A recent article by John Broder in the New York Times about Tesla’s new Model S sedan drove a great deal of controversy about whether the journalist told the truth in his review of the electric car. Elon Musk responded yesterday, aiming to refute what the journalist said. **However, the Tesla data purported to prove a series of lies raises some questions of its own.** Let’s take a look.

Perhaps the most interesting data, in this respect, is the graph showing predicted range vs actual miles driven.

When I looked at this graph more closely, something unusual stood out. **The change in the Tesla’s estimated range didn’t seem to match up with the number of miles actually driven between charges.** To make it more clear, I annotated the graph to show the change in the estimated range and the number of miles driven (based on my reading of the graph):

Now, all becomes clear. **In nearly every case, the Tesla gets about 20% fewer miles out of each charge than it estimated.** Throughout the entire drive of ~540 miles, the estimated range based on combining all charges, then subtracting the remaining charge (scaled down by 20%, consistent with each subsection of the drive), we see a global loss of ~20% in achieved mileage vs estimated range.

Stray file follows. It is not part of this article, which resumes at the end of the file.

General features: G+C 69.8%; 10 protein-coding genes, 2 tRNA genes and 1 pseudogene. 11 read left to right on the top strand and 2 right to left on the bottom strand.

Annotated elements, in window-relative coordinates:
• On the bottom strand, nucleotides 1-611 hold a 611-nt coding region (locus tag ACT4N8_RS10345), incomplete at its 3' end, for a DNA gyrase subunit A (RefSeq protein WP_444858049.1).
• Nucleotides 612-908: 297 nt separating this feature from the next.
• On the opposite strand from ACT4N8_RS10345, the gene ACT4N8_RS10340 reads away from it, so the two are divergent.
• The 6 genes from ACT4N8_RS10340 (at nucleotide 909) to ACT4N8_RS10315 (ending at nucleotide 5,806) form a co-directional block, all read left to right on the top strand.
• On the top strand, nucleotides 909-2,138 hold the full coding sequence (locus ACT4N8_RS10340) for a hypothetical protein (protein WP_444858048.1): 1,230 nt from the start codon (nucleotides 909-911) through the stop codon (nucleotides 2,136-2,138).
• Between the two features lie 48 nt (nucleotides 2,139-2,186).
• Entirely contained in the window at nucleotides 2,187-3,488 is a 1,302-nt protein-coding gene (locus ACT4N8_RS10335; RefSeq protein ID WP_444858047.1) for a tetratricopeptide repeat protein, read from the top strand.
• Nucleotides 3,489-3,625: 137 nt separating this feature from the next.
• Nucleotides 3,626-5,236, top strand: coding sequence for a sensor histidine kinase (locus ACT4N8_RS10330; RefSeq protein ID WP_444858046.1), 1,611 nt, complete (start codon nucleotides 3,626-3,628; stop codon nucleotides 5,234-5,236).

In other words, if you’re driving the Model S and not watching the estimate closely throughout the entirety of a longer drive, the initial mileage estimate could fall well short of your goal. About 20%, at least for this data and this driver. So regardless of any disputes over Broder’s driving speed, it seems reasonable to conclude that he could have fallen somewhat short of his goal if he only looked at the charge when beginning each segment of the trip.

**Update**: The Atlantic Wire also posted a worthwhile consideration of Elon Musk’s blog. Read the comments too.

**Disclosure**: Tesla Motors is not a client.

Pingback: What were developers reading on my blog and tweetstream in 2013? – Donnie Berkholz's Story of Data()